This book is an eye-opening account of the life of a refugee family fleeing from Vietnam in the late 70’s. Extremely detailed, Chung gives an account that stretches for the first section back to his grandparents and all they went through to establish a successful business and then the devastation that the invasion of the communists did to their family.
The second part of this story takes place duringthe escape from Vietnam and all the perils involved. Its mind boggling to read how this family survived through absolutely horrendous circumstances – dozens of times they should have died except for the providence of God.
Finally, the last section of this book tells us how the family survived in America with no money, no language, and no credentials for work. It is here that the details of their interaction with others in America and their adjustment to life here is most revealing.
I have to say that this autobiography has had a major impact on how I view refugees and helped me to realize how important it is for us to lift them up in respect, dignity, and honor. Jesus would first and foremost would have made it a priority to care for people like refugees. We take so much for granted and so easily look down on those who don’t speak English, look different than us, dress strangely and are dirt poor. We simply don’t understand them. Read this book and you will see yourself in their shoes.
This book has been reviewed as a part of the Booklook Blogger review program. Thanks to Thomas Nelson Publishers who provided a copy for review. I was not required to write a positive review.
An AMAZING BOOK! This is a very realistic novel about a NASA mission to Mars that goes wrong and leaves an astronaut stranded on the planet. The whole book becomes a Mars survival story which adds a lot of dimensions to a typical survival book because it’s a different planet with no people or life whatsoever.
There are a lot of technical explanations and engineering that at times are hard to completely understand but for the most part, I was able to follow. Weir presents dozens of “impossible” situations which seem to point to the certain death of Mark Watney, but every time he amazes and cleverly solves each problem. Problem solving is at the heart of this story.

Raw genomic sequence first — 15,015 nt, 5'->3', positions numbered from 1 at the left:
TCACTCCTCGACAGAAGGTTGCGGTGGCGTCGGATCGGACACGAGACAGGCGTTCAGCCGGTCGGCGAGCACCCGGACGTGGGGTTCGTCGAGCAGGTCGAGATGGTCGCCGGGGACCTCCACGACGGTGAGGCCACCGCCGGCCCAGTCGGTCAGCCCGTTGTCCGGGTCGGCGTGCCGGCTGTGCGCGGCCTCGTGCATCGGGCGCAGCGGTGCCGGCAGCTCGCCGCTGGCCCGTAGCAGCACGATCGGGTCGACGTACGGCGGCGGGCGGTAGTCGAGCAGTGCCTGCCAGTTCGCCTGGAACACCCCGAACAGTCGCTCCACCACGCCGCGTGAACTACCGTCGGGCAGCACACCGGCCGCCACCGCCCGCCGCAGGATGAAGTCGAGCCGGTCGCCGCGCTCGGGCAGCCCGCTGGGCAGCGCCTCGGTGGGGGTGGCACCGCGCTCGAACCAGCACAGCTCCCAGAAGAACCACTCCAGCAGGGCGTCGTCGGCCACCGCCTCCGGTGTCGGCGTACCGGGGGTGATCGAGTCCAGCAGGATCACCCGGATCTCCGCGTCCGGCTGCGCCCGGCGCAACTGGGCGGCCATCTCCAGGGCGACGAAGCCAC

Be warned that there is quite a bit of profanity throughout the book – in fact the very first sentence kicked it off. If that offends you, don’t read this novel.
Weir keeps us in suspense throughout – at no point does it get slow or boring. There is a great balance between Mark Watney, earth, and the crew. If I had time, I would have read the book in almost one sitting. It’s one of those stories where you just HAVE to know what’s going to happen and how he is going to survive this one.
I received a complimentary copy of this book from the Blogging For Books program in exchange for this fair and unbiased review.
On a whim I picked this up off the stand at our local library. It looked interesting to me since I love survival stories. Well, I certainly wasn’t disappointed with this one. But it’s not just a survival story – it’s the epic story of Louis Zamperini. He rises from being a delinquent to competing in the Berlin Olympics. That story alone was worthy of a book.
Then, joining the military in WW2 he survives a crash into the Pacific, a record long survival on an inflatable raft. And by then I thought it would all be downhill from there when he got picked up. But Zamperini was imprisoned as a POW and transferred from one tortuous camp to the next. At times it was just unbearable to read as he and others experience diabolical tortures that could only come from the pit of Hell.
Finally, the war is over, and Louis has survived. And just when you think it’s all roses Zamperini goes straight down into alcohol, depression, despair. The tortures continue every night for years in his dreams. And then the greatest triumph of this story comes in the last part of the book – he attends a Billy Graham Crusade in southern California and gives his life to Christ. He forgives his tormentors and is freed forever from his past. He is able to return to Japan, forgive the very men who tortured him and live a totally free man. What a victory!
I was really amazed by this story simply because I hadn’t heard of this war hero (do I lead a sheltered life?). I had no idea how it would turn out. I didn’t expect a conversion to Christ, that’s for sure. And so to see this man forgive so much reminds me of Jesus forgiving those who crucified him. This story is ultimately not about survival, or about justice, but about forgiveness.